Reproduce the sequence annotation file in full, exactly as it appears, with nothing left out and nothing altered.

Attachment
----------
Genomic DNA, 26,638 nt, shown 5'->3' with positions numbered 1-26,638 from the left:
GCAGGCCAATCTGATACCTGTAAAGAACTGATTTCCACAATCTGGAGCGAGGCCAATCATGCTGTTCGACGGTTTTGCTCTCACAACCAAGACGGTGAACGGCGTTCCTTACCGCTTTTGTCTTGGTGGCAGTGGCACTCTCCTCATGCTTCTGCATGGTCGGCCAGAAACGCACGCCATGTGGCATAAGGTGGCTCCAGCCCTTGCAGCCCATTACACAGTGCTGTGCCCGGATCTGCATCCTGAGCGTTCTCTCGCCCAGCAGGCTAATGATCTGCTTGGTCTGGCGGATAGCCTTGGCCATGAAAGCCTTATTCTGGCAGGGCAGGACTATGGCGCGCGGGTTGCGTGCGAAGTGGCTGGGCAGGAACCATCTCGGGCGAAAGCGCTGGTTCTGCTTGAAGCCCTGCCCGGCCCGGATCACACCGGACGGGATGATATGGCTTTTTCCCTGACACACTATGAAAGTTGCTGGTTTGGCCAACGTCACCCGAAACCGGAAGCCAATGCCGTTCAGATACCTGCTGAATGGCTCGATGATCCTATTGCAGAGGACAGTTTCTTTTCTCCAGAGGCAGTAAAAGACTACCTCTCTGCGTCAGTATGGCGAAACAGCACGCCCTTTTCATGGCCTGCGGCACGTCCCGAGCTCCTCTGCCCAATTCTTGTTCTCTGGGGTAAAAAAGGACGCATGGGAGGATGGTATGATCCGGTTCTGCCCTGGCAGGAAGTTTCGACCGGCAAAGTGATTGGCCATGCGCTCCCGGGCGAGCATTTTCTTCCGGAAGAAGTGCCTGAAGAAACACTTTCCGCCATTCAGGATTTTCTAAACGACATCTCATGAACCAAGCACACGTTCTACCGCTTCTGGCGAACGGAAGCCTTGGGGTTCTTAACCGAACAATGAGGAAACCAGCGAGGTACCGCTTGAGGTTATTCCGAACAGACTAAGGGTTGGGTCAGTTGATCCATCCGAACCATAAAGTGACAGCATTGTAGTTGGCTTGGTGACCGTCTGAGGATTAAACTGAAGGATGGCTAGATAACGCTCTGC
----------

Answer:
Genomic DNA, 26,638 nt, shown 5'->3' with positions numbered 1-26,638 from the left:
GCAGGCCAATCTGATACCTGTAAAGAACTGATTTCCACAATCTGGAGCGAGGCCAATCATGCTGTTCGACGGTTTTGCTCTCACAACCAAGACGGTGAACGGCGTTCCTTACCGCTTTTGTCTTGGTGGCAGTGGCACTCTCCTCATGCTTCTGCATGGTCGGCCAGAAACGCACGCCATGTGGCATAAGGTGGCTCCAGCCCTTGCAGCCCATTACACAGTGCTGTGCCCGGATCTGCATCCTGAGCGTTCTCTCGCCCAGCAGGCTAATGATCTGCTTGGTCTGGCGGATAGCCTTGGCCATGAAAGCCTTATTCTGGCAGGGCAGGACTATGGCGCGCGGGTTGCGTGCGAAGTGGCTGGGCAGGAACCATCTCGGGCGAAAGCGCTGGTTCTGCTTGAAGCCCTGCCCGGCCCGGATCACACCGGACGGGATGATATGGCTTTTTCCCTGACACACTATGAAAGTTGCTGGTTTGGCCAACGTCACCCGAAACCGGAAGCCAATGCCGTTCAGATACCTGCTGAATGGCTCGATGATCCTATTGCAGAGGACAGTTTCTTTTCTCCAGAGGCAGTAAAAGACTACCTCTCTGCGTCAGTATGGCGAAACAGCACGCCCTTTTCATGGCCTGCGGCACGTCCCGAGCTCCTCTGCCCAATTCTTGTTCTCTGGGGTAAAAAAGGACGCATGGGAGGATGGTATGATCCGGTTCTGCCCTGGCAGGAAGTTTCGACCGGCAAAGTGATTGGCCATGCGCTCCCGGGCGAGCATTTTCTTCCGGAAGAAGTGCCTGAAGAAACACTTTCCGCCATTCAGGATTTTCTAAACGACATCTCATGAACCAAGCACACGTTCTACCGCTTCTGGCGAACGGAAGCCTTGGGGTTCTTAACCGAACAATGAGGAAACCAGCGAGGTACCGCTTGAGGTTATTCCGAACAGACTAAGGGTTGGGTCAGTTGATCCATCCGAACCATAAAGTGACAGCATTGTAGTTGGCTTGGTGACCGTCTGAGGATTAAACTGAAGGATGGCTAGATAACGCTCTGC